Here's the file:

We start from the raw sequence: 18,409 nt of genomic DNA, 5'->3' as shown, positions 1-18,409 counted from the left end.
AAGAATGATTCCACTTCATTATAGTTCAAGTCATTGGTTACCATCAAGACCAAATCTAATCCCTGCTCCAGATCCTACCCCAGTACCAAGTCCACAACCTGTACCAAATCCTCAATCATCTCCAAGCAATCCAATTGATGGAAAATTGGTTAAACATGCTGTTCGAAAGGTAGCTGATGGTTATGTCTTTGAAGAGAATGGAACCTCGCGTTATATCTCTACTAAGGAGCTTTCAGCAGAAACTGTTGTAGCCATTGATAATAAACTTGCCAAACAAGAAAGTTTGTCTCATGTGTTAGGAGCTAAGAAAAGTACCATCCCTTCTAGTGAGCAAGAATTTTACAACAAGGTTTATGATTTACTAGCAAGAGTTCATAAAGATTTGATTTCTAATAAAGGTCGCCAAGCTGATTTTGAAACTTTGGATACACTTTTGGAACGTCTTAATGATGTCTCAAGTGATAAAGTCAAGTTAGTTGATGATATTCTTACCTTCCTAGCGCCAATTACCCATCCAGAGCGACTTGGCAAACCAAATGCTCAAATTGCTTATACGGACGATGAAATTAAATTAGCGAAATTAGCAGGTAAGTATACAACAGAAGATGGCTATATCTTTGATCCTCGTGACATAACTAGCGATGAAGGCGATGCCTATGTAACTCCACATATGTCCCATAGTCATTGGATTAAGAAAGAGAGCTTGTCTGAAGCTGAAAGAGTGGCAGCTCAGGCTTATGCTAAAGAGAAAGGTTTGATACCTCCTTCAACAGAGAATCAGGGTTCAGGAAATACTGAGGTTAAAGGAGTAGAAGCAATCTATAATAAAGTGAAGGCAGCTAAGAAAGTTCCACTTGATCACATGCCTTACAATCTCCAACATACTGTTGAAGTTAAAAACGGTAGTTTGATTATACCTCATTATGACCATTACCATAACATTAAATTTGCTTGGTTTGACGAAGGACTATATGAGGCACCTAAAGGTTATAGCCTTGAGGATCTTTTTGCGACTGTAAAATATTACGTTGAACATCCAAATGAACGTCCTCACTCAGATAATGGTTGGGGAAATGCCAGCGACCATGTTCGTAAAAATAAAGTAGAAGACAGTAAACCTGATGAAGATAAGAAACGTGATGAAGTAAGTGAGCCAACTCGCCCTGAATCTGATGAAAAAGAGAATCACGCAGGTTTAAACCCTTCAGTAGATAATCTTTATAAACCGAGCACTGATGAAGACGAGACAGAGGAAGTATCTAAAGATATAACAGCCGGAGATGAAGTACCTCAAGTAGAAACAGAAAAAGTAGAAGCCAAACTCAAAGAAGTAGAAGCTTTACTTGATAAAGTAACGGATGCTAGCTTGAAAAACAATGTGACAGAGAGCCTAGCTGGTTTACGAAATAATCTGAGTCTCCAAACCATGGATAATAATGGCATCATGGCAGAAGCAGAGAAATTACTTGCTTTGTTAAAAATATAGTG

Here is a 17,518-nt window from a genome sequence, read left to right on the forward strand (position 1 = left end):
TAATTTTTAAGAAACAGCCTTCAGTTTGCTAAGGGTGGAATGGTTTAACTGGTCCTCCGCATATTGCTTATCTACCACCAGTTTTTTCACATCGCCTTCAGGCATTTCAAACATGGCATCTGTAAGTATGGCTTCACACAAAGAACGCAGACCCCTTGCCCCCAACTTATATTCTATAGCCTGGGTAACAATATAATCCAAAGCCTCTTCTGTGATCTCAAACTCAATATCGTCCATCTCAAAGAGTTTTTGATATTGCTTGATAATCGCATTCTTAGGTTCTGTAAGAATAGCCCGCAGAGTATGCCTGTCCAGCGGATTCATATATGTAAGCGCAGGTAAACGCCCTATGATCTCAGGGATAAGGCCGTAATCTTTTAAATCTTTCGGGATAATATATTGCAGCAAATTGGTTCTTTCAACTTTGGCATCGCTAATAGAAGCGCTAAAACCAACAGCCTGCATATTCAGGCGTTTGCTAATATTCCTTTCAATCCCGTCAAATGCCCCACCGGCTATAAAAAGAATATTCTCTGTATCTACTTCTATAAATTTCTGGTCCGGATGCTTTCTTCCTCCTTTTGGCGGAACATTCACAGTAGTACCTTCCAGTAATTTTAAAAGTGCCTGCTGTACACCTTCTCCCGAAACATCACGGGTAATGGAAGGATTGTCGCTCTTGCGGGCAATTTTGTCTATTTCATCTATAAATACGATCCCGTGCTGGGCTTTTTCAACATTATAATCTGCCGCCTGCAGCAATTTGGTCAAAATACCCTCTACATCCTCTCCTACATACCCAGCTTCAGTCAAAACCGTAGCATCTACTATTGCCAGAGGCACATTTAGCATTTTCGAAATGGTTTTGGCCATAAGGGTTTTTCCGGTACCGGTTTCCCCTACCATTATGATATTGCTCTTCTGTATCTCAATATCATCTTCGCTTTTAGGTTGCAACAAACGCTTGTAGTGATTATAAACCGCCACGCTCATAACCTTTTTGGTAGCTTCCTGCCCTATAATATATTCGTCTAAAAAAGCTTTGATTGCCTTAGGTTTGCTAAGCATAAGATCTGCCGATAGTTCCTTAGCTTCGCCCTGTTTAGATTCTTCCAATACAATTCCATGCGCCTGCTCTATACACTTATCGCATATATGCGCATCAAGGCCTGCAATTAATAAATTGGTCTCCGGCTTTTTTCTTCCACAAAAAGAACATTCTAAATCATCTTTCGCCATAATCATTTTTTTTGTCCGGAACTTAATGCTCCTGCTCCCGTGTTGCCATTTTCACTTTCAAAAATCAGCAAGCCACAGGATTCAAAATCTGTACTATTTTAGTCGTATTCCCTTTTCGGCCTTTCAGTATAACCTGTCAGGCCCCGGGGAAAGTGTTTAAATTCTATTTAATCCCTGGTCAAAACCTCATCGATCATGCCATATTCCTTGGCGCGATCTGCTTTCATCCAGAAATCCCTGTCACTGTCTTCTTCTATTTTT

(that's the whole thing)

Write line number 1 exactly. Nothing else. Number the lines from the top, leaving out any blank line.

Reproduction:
We start from the raw sequence: 18,409 nt of genomic DNA, 5'->3' as shown, positions 1-18,409 counted from the left end.